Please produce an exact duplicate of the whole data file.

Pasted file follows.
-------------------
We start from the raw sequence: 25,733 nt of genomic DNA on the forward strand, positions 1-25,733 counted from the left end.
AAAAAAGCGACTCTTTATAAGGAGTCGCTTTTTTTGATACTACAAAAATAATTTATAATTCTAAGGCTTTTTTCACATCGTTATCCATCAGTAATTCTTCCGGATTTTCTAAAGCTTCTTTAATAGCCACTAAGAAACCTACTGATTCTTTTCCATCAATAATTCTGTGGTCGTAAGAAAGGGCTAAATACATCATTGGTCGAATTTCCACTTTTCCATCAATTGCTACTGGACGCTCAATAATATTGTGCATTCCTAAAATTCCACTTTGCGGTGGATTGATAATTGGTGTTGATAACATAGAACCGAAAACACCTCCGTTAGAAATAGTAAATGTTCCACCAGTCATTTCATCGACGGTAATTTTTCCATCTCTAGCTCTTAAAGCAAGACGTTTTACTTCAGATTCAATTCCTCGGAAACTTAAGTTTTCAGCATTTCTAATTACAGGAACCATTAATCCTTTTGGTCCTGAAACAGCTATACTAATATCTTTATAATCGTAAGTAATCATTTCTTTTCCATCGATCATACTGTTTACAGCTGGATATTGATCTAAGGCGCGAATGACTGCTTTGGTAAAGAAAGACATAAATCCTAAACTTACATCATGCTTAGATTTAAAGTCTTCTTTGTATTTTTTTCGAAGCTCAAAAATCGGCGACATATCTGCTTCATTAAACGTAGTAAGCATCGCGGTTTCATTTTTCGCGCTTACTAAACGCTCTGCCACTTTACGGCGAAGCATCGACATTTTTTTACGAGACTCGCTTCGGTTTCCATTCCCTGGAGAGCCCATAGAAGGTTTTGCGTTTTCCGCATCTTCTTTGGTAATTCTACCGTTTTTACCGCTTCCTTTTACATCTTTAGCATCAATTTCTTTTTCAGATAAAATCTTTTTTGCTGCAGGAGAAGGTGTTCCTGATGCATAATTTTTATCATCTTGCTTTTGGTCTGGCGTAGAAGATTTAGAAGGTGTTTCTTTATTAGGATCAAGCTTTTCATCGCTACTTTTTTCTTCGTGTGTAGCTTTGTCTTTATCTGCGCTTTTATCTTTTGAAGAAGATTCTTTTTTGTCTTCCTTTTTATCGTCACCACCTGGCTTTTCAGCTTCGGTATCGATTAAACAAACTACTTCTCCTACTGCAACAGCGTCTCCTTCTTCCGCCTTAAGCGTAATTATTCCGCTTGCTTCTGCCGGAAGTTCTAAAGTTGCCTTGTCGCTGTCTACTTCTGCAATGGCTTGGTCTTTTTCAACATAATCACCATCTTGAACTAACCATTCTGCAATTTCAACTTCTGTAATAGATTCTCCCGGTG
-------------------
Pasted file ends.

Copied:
We start from the raw sequence: 25,733 nt of genomic DNA on the forward strand, positions 1-25,733 counted from the left end.
AAAAAAGCGACTCTTTATAAGGAGTCGCTTTTTTTGATACTACAAAAATAATTTATAATTCTAAGGCTTTTTTCACATCGTTATCCATCAGTAATTCTTCCGGATTTTCTAAAGCTTCTTTAATAGCCACTAAGAAACCTACTGATTCTTTTCCATCAATAATTCTGTGGTCGTAAGAAAGGGCTAAATACATCATTGGTCGAATTTCCACTTTTCCATCAATTGCTACTGGACGCTCAATAATATTGTGCATTCCTAAAATTCCACTTTGCGGTGGATTGATAATTGGTGTTGATAACATAGAACCGAAAACACCTCCGTTAGAAATAGTAAATGTTCCACCAGTCATTTCATCGACGGTAATTTTTCCATCTCTAGCTCTTAAAGCAAGACGTTTTACTTCAGATTCAATTCCTCGGAAACTTAAGTTTTCAGCATTTCTAATTACAGGAACCATTAATCCTTTTGGTCCTGAAACAGCTATACTAATATCTTTATAATCGTAAGTAATCATTTCTTTTCCATCGATCATACTGTTTACAGCTGGATATTGATCTAAGGCGCGAATGACTGCTTTGGTAAAGAAAGACATAAATCCTAAACTTACATCATGCTTAGATTTAAAGTCTTCTTTGTATTTTTTTCGAAGCTCAAAAATCGGCGACATATCTGCTTCATTAAACGTAGTAAGCATCGCGGTTTCATTTTTCGCGCTTACTAAACGCTCTGCCACTTTACGGCGAAGCATCGACATTTTTTTACGAGACTCGCTTCGGTTTCCATTCCCTGGAGAGCCCATAGAAGGTTTTGCGTTTTCCGCATCTTCTTTGGTAATTCTACCGTTTTTACCGCTTCCTTTTACATCTTTAGCATCAATTTCTTTTTCAGATAAAATCTTTTTTGCTGCAGGAGAAGGTGTTCCTGATGCATAATTTTTATCATCTTGCTTTTGGTCTGGCGTAGAAGATTTAGAAGGTGTTTCTTTATTAGGATCAAGCTTTTCATCGCTACTTTTTTCTTCGTGTGTAGCTTTGTCTTTATCTGCGCTTTTATCTTTTGAAGAAGATTCTTTTTTGTCTTCCTTTTTATCGTCACCACCTGGCTTTTCAGCTTCGGTATCGATTAAACAAACTACTTCTCCTACTGCAACAGCGTCTCCTTCTTCCGCCTTAAGCGTAATTATTCCGCTTGCTTCTGCCGGAAGTTCTAAAGTTGCCTTGTCGCTGTCTACTTCTGCAATGGCTTGGTCTTTTTCAACATAATCACCATCTTGAACTAACCATTCTGCAATTTCAACTTCTGTAATAGATTCTCCCGGTG